Exploring management of chronic pain
Do you often find yourself reaching for pain tablets or anti-inflammatories when you can’t get your pain symptoms to settle?
If your answer is yes, you probably know how these meds can be very effective at first. But when your pain keeps hassling you over a period of weeks or months and you end up taking more than just a couple of capsules - you start to realise that they are not really making much of a difference anymore.
A recent study conducted in South Africa indicated that almost 1 in 5 adults suffer from chronic pain. Pharmacological treatment (meds) is often the treatment of choice in management of chronic pain symptoms but fails to address both the physical and psychological aspects of chronic pain. I am sure you can agree that in our fast-paced society convenience often trumps quality - which means we resort to “medicating” the problem rather than putting in the time and effort to get to the bottom of what is causing the pain. While short-term use of pain medication might often be necessary and helpful for pain relief, long term use can lead to decreased functioning and may have many detrimental effects on your health. Here are some of the most common types of medication used in pain management and how they can affect you:
Opioids like morphine act on receptors in the brain and spinal cord to help relieve pain. It is mostly indicated for short term use in acute and cancer pain. However, long-term use in the treatment of non-cancer pain is not particularly beneficial. Opioids become less effective over time and may even cause pain to become worse since it causes your nervous system to become hyper-sensitive to pain signals.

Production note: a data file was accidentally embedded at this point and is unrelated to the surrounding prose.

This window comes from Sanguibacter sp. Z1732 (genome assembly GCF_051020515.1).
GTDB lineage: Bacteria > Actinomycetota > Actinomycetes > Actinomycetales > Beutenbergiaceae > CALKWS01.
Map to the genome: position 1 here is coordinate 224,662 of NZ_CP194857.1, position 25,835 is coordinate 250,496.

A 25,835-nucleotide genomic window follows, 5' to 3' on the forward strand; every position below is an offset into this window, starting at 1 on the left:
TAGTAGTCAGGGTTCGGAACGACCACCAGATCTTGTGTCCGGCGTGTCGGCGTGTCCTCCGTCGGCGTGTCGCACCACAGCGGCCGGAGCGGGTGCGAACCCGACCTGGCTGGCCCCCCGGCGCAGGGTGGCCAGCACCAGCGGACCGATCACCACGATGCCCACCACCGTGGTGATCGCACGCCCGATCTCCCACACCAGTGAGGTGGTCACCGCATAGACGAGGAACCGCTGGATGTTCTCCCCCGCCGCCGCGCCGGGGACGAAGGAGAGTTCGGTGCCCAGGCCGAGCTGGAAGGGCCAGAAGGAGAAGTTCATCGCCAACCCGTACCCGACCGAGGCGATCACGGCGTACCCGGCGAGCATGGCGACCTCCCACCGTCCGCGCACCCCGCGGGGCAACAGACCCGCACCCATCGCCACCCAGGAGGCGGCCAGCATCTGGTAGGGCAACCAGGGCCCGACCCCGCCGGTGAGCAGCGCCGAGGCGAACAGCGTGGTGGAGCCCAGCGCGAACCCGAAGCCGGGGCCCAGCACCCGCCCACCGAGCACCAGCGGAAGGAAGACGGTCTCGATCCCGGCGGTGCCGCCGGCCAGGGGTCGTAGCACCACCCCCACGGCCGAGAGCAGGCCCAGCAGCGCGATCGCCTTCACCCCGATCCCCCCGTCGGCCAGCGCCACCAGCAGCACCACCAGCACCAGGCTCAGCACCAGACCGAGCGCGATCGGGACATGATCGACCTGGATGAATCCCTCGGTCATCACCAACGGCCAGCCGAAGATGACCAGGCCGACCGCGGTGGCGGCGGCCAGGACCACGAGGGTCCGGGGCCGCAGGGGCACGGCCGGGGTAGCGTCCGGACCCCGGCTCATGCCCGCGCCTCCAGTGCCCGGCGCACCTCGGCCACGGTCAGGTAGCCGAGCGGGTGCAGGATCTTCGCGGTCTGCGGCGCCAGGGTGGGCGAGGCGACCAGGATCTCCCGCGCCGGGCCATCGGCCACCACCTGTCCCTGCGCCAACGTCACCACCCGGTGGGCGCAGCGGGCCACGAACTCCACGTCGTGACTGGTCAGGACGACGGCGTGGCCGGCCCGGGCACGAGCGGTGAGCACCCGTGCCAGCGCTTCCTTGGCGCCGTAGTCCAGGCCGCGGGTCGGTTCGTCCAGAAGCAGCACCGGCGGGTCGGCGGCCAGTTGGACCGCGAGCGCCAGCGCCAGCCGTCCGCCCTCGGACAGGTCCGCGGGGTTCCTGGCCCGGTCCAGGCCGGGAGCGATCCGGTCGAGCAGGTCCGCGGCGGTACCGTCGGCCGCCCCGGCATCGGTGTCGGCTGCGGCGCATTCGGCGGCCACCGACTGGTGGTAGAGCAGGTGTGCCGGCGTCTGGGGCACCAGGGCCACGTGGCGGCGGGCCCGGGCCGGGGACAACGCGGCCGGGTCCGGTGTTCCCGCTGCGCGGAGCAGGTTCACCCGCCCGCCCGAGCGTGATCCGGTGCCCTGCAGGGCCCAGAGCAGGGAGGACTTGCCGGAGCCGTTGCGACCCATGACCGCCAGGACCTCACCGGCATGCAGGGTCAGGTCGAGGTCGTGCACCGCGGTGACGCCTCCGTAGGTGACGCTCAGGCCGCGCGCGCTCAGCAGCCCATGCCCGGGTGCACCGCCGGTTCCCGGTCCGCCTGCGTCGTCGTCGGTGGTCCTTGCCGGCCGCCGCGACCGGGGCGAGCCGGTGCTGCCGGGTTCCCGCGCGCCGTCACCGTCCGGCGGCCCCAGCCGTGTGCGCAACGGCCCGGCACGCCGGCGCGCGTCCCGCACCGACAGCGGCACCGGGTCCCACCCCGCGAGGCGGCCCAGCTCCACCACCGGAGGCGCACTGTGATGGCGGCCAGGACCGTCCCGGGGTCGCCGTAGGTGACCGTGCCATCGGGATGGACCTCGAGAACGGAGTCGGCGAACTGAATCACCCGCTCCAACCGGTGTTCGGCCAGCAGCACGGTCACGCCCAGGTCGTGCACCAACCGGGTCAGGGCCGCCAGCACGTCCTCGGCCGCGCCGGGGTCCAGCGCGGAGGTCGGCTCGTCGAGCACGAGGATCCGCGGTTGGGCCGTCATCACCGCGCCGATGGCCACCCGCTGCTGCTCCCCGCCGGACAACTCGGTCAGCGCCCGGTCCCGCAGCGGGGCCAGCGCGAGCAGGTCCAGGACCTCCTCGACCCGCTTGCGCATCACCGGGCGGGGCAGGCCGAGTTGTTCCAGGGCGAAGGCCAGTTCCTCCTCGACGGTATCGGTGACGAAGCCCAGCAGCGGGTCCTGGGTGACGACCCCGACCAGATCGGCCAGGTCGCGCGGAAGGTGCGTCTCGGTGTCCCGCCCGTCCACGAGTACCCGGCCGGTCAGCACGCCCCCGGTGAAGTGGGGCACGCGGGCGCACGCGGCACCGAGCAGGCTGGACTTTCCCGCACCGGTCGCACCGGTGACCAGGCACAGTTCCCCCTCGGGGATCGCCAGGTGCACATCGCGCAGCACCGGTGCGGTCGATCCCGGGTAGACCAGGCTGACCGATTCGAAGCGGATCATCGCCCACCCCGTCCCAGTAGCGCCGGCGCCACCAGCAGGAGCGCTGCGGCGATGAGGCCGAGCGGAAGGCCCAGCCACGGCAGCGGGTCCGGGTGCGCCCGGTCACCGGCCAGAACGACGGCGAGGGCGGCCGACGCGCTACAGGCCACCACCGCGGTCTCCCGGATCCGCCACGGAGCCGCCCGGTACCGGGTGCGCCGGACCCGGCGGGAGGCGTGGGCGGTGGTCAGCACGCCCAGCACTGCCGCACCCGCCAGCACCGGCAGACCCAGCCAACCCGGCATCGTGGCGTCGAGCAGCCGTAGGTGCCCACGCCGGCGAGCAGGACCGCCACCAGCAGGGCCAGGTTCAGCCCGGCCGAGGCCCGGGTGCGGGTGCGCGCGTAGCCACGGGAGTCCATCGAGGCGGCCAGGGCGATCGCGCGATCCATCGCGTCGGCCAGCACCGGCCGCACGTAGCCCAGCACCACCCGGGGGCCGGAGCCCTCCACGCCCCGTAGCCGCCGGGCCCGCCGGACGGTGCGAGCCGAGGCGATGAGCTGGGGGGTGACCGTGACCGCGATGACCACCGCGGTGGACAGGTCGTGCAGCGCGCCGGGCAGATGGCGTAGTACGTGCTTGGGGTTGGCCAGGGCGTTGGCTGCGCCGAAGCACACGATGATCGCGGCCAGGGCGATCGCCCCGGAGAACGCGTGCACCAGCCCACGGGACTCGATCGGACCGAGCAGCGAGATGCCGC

2. NSAID’s (non-steroidal anti-inflammatory drugs)
These drugs are effective in helping to decrease inflammation, especially after an acute injury. They inhibit the action of certain enzymes which help to mediate the inflammatory process. Examples include: Ibuprofen, Diclofenac and Aspirin. Research does not indicate much promise for use of these drugs in chronic pain conditions since the high risk of harm usually outweighs potential benefits. Side effects of NSAIDs include stomach irritation, bleeding from the gut and kidney problems. In most cases it is recommended that NSAIDs should only be used in short bursts.
Paracetamol can help to relieve pain and fever but does not have an effect on inflammation. It is generally safer than the anti-inflammatory group of drugs but is toxic to the liver in overdose. Paracetamol has clear benefits for use in acute and cancer pain but is not as beneficial when used for the management of chronic non-cancer pain.
Research has shown that a holistic approach to chronic pain management leads to the greatest reduction in pain. It is possible to wean and cease medication after a limited period when active self-management skills are introduced along the way. The value of physical activity as a self-management technique is often underestimated. Our bodies have its own morphine-like substance called endorphins that are released while exercising. Endorphins act in a more balanced way than its pharmacological counterparts so that pain messages can be modified without side effects. Exercise is proven to help manage pain by reducing anxiety and depression, improving physical capacity and increasing functioning and independence.
Here is what you should now about exercise and chronic pain management:
1. Aerobic exercise is a key component in managing chronic pain
This includes activities like distance running, walking, or playing soccer which involves physical work for a longer period. Aerobic exercise helps to increase the efficiency of your oxygen transportation system. This type of exercise can help to: